The presence of castros in a landscape is evocative of a society based on the atomisation of the habitat, a world characterised by the circle as its shape, stone as its material and a world view based on controlling the landscape. Castros are part of every-day life in these towns and parishes. They have been used as a source of stones and given magical value, meaning recreated by the neighbours. Our proposal for the tender to restore and curate the Gallaeci-Roman settlements in the province of Pontevedra aimed to help valorise, preserve and raise awareness of a highly diverse group of archaeological sites, highly characteristic of the landscape in each area.
The curation challenges lie in the science, tourism and socio-economic aspects. On the one hand, the work of the scientific teams is taken as the basis for any intervention. On the other, the project seeks for the castros to be known, used and enjoyed by both local communities and tourists, promoting the presence of the castros in daily life and making the heritage sites not only a narrative but also a meeting place. We proposed a sustainable view of tourism, far from consumer-based models, with strategies to get the local population involved and have them identify with the heritage, bringing humanity, participation, emotion and meaning to the sites. Likewise, the project must have a socio-economic impact, creating new jobs, revitalising villages and parishes, making residents proud.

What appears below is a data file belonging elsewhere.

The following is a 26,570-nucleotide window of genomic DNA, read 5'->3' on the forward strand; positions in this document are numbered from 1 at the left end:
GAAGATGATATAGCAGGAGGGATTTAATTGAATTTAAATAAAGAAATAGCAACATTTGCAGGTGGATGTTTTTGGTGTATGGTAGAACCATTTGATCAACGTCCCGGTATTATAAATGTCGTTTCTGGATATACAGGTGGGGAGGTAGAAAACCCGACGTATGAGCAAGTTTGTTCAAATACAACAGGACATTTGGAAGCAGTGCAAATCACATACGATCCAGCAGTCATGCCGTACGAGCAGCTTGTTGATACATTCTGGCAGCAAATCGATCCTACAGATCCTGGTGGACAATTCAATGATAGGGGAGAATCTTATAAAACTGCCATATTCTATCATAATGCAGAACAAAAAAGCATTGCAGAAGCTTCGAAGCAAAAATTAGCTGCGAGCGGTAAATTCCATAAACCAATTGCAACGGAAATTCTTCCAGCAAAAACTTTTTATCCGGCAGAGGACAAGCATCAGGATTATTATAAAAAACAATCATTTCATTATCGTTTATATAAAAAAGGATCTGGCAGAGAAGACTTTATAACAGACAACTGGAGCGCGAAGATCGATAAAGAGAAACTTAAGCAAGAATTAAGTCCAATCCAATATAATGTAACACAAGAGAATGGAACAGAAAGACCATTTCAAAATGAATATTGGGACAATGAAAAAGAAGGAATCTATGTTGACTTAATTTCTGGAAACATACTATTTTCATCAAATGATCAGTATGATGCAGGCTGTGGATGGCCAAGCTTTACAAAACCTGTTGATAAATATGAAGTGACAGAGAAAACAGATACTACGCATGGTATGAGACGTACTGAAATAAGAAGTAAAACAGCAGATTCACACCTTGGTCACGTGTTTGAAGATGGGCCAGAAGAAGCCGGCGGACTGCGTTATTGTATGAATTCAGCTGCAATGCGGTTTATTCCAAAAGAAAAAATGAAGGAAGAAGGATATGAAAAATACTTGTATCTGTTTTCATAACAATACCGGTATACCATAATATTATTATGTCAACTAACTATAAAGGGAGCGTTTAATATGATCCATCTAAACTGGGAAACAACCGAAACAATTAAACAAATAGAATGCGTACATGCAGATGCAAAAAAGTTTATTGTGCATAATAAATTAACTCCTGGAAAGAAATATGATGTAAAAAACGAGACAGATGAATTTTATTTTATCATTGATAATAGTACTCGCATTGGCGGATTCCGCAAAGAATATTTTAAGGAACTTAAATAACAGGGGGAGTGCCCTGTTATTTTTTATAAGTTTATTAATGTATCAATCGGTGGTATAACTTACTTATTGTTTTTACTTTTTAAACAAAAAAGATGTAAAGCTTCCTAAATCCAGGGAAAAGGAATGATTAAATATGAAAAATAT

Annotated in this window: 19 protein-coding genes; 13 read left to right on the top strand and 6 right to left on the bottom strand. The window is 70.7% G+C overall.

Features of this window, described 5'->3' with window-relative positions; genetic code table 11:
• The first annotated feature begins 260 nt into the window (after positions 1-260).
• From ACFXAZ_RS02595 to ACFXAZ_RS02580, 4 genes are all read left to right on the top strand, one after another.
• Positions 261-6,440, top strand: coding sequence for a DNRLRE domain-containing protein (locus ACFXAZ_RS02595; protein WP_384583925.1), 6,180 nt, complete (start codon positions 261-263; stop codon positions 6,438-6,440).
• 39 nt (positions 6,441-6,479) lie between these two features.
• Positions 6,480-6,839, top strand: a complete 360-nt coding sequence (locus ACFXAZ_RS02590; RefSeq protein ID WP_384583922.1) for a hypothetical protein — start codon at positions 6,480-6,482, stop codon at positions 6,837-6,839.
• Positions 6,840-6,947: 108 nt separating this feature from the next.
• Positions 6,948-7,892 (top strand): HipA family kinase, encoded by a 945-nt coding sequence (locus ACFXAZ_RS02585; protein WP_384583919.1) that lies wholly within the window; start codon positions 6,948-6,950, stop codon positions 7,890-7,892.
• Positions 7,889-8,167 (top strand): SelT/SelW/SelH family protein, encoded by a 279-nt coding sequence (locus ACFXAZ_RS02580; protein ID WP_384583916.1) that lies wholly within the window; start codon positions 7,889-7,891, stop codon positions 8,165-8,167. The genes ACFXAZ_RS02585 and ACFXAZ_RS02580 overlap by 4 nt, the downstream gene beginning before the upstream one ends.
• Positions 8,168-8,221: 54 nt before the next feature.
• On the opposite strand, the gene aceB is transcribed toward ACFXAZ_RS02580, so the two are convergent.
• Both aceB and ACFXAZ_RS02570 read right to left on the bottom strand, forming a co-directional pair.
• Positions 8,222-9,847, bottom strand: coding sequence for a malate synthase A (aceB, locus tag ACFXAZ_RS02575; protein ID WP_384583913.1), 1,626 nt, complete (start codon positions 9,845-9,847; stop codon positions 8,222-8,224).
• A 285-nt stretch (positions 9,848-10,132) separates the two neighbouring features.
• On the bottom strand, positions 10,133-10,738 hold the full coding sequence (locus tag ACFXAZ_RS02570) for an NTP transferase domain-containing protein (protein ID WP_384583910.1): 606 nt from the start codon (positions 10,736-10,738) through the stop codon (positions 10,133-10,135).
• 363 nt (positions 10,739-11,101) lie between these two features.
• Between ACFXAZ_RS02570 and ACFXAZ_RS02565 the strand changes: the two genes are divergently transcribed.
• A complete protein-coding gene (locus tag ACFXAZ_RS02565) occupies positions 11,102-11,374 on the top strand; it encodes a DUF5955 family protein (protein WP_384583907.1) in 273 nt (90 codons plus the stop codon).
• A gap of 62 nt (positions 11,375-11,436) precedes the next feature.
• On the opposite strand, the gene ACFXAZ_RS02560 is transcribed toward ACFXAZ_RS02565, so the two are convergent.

From route to network
We proposed a network of sites strongly rooted in the territory, far from the linear vision of a route, with a beginning and an end, of a pilgrimage from one castro to the next. The network creates a more versatile option for interacting on different levels and extending to other resources such as wineries, restaurants, natural parks, museums, archaeological sites and cultural elements, in the province, Spain and the world. This cluster structure is reflected in the name: Terra de Castros (Land of Castros).
As each site has its own highlights, we proposed giving all of the sites common elements so they could be recognised as part of a network, addressing the diversity of sites with diverse actions but under a unified set of criteria, establishing a work methodology with codes differentiating between curation strategies and services, from which different levels of intervention would be drawn.
A specific proposal was drawn up for the museum curation at the Monte do Castro site, turning the route that runs from the welcome area to the site into an intense narrative space.